the English counties, if we recollect right. He sang a very good
song about the seven ages, the first half-hour of which afforded
the assembly the purest delight; of the rest we can make no report,
as we did not stay to hear any more.

We walked about, and met with a disappointment at every turn; our
favourite views were mere patches of paint; the fountain that had
sparkled so showily by lamp-light, presented very much the
appearance of a water-pipe that had burst; all the ornaments were
dingy, and all the walks gloomy. There was a spectral attempt at
rope-dancing in the little open theatre. The sun shone upon the
spangled dresses of the performers, and their evolutions were about
as inspiriting and appropriate as a country-dance in a family
vault. So we retraced our steps to the firework-ground, and
mingled with the little crowd of people who were contemplating Mr.
Green.

Some half-dozen men were restraining the impetuosity of one of the
balloons, which was completely filled, and had the car already
attached; and as rumours had gone abroad that a Lord was 'going
up,' the crowd were more than usually anxious and talkative. There
was one little man in faded black, with a dirty face and a rusty
black neckerchief with a red border, tied in a narrow wisp round
his neck, who entered into conversation with everybody, and had
something to say upon every remark that was made within his
hearing. He was standing with his arms folded, staring up at the
balloon, and every now and then vented his feelings of reverence
for the aeronaut, by saying, as he looked round to catch somebody's
eye, 'He's a rum 'un is Green; think o' this here being up'ards of
his two hundredth ascent; ecod, the man as is ekal to Green never
had the toothache yet, nor won't have within this hundred year, and
that's all about it. When you meets with real talent, and native,
too, encourage it, that's what I say;' and when he had delivered
himself to this effect, he would fold his arms with more
determination than ever, and stare at the balloon with a sort of
admiring defiance of any other man alive, beyond himself and Green,
that impressed the crowd with the opinion that he was an oracle.

'Ah, you're very right, sir,' said another gentleman, with his
wife, and children, and mother, and wife's sister, and a host of
female friends, in all the gentility of white pocket-handkerchiefs,
frills, and spencers, 'Mr. Green is a steady hand, sir, and there's
no fear about him.'

'Fear!' said the little man: 'isn't it a lovely thing to see him
and his wife a going up in one balloon, and his own son and HIS
wife a jostling up against them in another, and all of them going
twenty or thirty mile in three hours or so, and then coming back in
pochayses? I don't know where this here science is to stop, mind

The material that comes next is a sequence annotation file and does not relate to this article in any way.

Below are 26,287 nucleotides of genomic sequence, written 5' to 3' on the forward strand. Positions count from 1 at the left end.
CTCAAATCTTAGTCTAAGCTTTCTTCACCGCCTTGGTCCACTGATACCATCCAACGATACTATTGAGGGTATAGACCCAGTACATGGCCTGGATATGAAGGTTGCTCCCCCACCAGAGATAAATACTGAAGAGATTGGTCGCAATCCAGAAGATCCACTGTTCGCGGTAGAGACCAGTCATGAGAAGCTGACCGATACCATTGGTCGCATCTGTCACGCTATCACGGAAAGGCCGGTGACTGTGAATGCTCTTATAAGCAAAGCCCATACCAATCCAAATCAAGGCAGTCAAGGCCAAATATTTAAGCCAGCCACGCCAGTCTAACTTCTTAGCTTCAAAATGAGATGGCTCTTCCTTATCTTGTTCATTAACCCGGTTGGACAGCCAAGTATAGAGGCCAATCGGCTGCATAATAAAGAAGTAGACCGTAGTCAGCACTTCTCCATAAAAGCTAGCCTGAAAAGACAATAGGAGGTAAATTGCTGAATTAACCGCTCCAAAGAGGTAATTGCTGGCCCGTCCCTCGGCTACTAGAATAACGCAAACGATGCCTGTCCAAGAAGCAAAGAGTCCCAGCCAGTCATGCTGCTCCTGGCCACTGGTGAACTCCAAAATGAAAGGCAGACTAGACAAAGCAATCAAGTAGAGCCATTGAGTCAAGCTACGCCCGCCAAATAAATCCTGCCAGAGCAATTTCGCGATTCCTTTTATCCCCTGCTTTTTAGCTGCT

you; that's what bothers me.'

Here there was a considerable talking among the females in the
spencers.

'What's the ladies a laughing at, sir?' inquired the little man,
condescendingly.

'It's only my sister Mary,' said one of the girls, 'as says she
hopes his lordship won't be frightened when he's in the car, and
want to come out again.'

'Make yourself easy about that there, my dear,' replied the little
man. 'If he was so much as to move a inch without leave, Green
would jist fetch him a crack over the head with the telescope, as
would send him into the bottom of the basket in no time, and stun
him till they come down again.'

'Would he, though?' inquired the other man.

'Yes, would he,' replied the little one, 'and think nothing of it,
neither, if he was the king himself. Green's presence of mind is
wonderful.'

Just at this moment all eyes were directed to the preparations
which were being made for starting. The car was attached to the
second balloon, the two were brought pretty close together, and a
military band commenced playing, with a zeal and fervour which
would render the most timid man in existence but too happy to
accept any means of quitting that particular spot of earth on which
they were stationed. Then Mr. Green, sen., and his noble companion
entered one car, and Mr. Green, jun., and HIS companion the other;
and then the balloons went up, and the aerial travellers stood up,
and the crowd outside roared with delight, and the two gentlemen
who had never ascended before, tried to wave their flags, as if
they were not nervous, but held on very fast all the while; and the
balloons were wafted gently away, our little friend solemnly
protesting, long after they were reduced to mere specks in the air,
that he could still distinguish the white hat of Mr. Green. The
gardens disgorged their multitudes, boys ran up and down screaming
'bal-loon;' and in all the crowded thoroughfares people rushed out
of their shops into the middle of the road, and having stared up in
the air at two little black objects till they almost dislocated
their necks, walked slowly in again, perfectly satisfied.

The next day there was a grand account of the ascent in the morning
papers, and the public were informed how it was the finest day but
four in Mr. Green's remembrance; how they retained sight of the
earth till they lost it behind the clouds; and how the reflection
of the balloon on the undulating masses of vapour was gorgeously
picturesque; together with a little science about the refraction of
the sun's rays, and some mysterious hints respecting atmospheric
heat and eddying currents of air.

There was also an interesting account how a man in a boat was
distinctly heard by Mr. Green, jun., to exclaim, 'My eye!' which
Mr. Green, jun., attributed to his voice rising to the balloon, and
the sound being thrown back from its surface into the car; and the
whole concluded with a slight allusion to another ascent next
Wednesday, all of which was very instructive and very amusing, as
our readers will see if they look to the papers. If we have
forgotten to mention the date, they have only to wait till next
summer, and take the account of the first ascent, and it will
answer the purpose equally well.

Charles Dickens